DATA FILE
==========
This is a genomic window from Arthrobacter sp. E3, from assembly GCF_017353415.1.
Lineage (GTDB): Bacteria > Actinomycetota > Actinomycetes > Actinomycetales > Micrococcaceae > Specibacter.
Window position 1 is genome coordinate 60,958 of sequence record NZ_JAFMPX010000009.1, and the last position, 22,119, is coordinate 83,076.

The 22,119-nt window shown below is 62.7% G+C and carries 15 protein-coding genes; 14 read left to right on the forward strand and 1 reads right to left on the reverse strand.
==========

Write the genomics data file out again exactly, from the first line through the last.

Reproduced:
This is a genomic window from Arthrobacter sp. E3, from assembly GCF_017353415.1.
Lineage (GTDB): Bacteria > Actinomycetota > Actinomycetes > Actinomycetales > Micrococcaceae > Specibacter.
Window position 1 is genome coordinate 60,958 of sequence record NZ_JAFMPX010000009.1, and the last position, 22,119, is coordinate 83,076.

The 22,119-nt window shown below is 62.7% G+C and carries 15 protein-coding genes; 14 read left to right on the forward strand and 1 reads right to left on the reverse strand.